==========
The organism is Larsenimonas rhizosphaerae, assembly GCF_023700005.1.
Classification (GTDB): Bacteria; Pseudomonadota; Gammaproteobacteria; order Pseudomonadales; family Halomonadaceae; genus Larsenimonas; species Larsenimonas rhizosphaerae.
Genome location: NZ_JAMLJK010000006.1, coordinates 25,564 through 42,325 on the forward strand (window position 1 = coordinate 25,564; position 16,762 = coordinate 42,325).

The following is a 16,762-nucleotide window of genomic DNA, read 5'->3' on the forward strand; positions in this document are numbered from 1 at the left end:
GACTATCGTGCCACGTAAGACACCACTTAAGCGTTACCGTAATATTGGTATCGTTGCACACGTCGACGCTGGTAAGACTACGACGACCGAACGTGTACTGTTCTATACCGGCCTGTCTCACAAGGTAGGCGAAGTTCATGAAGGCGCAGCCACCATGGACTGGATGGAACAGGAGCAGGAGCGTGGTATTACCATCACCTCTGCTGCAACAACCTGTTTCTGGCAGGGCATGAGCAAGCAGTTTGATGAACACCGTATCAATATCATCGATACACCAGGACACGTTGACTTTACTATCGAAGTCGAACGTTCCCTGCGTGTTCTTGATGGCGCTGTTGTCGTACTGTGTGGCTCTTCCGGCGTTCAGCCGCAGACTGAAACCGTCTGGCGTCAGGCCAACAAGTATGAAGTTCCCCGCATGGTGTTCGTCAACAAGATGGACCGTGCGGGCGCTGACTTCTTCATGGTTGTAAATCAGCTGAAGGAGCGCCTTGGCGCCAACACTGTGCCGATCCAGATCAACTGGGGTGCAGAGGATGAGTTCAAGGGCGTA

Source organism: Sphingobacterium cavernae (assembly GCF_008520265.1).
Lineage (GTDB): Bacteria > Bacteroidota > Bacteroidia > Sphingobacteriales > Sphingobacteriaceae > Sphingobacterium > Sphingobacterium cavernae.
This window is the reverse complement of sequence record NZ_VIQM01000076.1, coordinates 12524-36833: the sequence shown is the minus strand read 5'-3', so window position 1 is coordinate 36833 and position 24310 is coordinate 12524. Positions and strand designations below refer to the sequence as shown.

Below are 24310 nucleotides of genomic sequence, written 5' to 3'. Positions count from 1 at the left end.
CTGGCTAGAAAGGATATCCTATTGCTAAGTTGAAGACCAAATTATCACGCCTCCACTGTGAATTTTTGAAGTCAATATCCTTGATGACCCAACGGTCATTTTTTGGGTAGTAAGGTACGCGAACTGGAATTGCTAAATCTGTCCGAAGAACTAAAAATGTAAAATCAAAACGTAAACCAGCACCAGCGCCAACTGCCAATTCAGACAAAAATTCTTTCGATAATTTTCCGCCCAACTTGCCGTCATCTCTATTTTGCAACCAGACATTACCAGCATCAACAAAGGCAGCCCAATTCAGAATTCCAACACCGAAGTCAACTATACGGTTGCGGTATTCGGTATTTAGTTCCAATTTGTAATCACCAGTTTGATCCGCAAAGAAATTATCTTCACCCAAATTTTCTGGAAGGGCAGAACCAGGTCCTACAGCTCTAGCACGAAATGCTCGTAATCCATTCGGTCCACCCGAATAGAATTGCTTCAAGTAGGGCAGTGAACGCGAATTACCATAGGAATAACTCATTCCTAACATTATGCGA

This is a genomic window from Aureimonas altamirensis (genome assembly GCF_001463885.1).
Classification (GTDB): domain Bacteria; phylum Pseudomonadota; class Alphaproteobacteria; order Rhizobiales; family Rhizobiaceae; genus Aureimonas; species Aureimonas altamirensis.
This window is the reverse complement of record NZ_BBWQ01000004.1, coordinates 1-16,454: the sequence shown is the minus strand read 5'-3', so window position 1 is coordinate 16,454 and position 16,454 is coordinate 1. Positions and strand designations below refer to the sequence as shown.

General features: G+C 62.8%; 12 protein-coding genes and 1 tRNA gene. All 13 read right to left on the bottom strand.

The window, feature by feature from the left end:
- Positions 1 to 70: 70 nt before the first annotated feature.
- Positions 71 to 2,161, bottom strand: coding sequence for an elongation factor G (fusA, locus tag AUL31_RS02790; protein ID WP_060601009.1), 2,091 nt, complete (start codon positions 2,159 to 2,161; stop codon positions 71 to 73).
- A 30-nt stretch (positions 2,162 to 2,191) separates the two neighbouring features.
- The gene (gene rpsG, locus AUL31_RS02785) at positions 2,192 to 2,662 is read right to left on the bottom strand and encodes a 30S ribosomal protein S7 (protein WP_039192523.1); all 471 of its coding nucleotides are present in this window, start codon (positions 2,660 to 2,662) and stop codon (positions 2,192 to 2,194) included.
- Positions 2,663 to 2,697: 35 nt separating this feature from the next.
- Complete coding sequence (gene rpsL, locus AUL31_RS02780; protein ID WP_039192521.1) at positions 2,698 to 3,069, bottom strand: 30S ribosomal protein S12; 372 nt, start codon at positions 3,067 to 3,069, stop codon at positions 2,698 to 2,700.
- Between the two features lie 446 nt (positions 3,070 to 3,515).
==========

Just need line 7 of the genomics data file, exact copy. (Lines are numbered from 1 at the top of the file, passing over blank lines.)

Lineage (GTDB): Bacteria > Bacteroidota > Bacteroidia > Sphingobacteriales > Sphingobacteriaceae > Sphingobacterium > Sphingobacterium cavernae.